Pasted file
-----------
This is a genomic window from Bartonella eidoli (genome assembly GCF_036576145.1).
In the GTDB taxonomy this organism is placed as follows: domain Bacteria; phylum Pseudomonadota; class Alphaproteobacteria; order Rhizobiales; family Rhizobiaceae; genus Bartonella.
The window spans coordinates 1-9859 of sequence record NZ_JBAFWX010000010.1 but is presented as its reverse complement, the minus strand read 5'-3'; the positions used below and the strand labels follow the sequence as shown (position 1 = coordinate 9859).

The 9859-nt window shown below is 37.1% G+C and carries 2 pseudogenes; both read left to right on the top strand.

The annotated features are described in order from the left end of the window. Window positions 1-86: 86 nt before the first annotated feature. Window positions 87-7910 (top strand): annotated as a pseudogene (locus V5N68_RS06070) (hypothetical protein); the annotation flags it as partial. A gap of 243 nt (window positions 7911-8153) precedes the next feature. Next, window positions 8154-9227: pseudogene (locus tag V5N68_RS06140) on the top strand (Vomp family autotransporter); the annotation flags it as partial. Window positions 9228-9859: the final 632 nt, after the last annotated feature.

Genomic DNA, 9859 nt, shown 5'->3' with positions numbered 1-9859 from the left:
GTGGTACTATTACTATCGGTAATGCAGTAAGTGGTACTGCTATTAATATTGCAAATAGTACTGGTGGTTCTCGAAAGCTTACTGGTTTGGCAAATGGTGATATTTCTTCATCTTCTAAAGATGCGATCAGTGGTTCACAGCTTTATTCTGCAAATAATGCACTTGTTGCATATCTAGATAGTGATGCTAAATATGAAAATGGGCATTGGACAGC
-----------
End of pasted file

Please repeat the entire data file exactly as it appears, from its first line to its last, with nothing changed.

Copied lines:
This is a genomic window from Bartonella eidoli (genome assembly GCF_036576145.1).
In the GTDB taxonomy this organism is placed as follows: domain Bacteria; phylum Pseudomonadota; class Alphaproteobacteria; order Rhizobiales; family Rhizobiaceae; genus Bartonella.
The window spans coordinates 1-9859 of sequence record NZ_JBAFWX010000010.1 but is presented as its reverse complement, the minus strand read 5'-3'; the positions used below and the strand labels follow the sequence as shown (position 1 = coordinate 9859).

The 9859-nt window shown below is 37.1% G+C and carries 2 pseudogenes; both read left to right on the top strand.

The annotated features are described in order from the left end of the window. Window positions 1-86: 86 nt before the first annotated feature. Window positions 87-7910 (top strand): annotated as a pseudogene (locus V5N68_RS06070) (hypothetical protein); the annotation flags it as partial. A gap of 243 nt (window positions 7911-8153) precedes the next feature. Next, window positions 8154-9227: pseudogene (locus tag V5N68_RS06140) on the top strand (Vomp family autotransporter); the annotation flags it as partial. Window positions 9228-9859: the final 632 nt, after the last annotated feature.

Genomic DNA, 9859 nt, shown 5'->3' with positions numbered 1-9859 from the left:
GTGGTACTATTACTATCGGTAATGCAGTAAGTGGTACTGCTATTAATATTGCAAATAGTACTGGTGGTTCTCGAAAGCTTACTGGTTTGGCAAATGGTGATATTTCTTCATCTTCTAAAGATGCGATCAGTGGTTCACAGCTTTATTCTGCAAATAATGCACTTGTTGCATATCTAGATAGTGATGCTAAATATGAAAATGGGCATTGGACAGC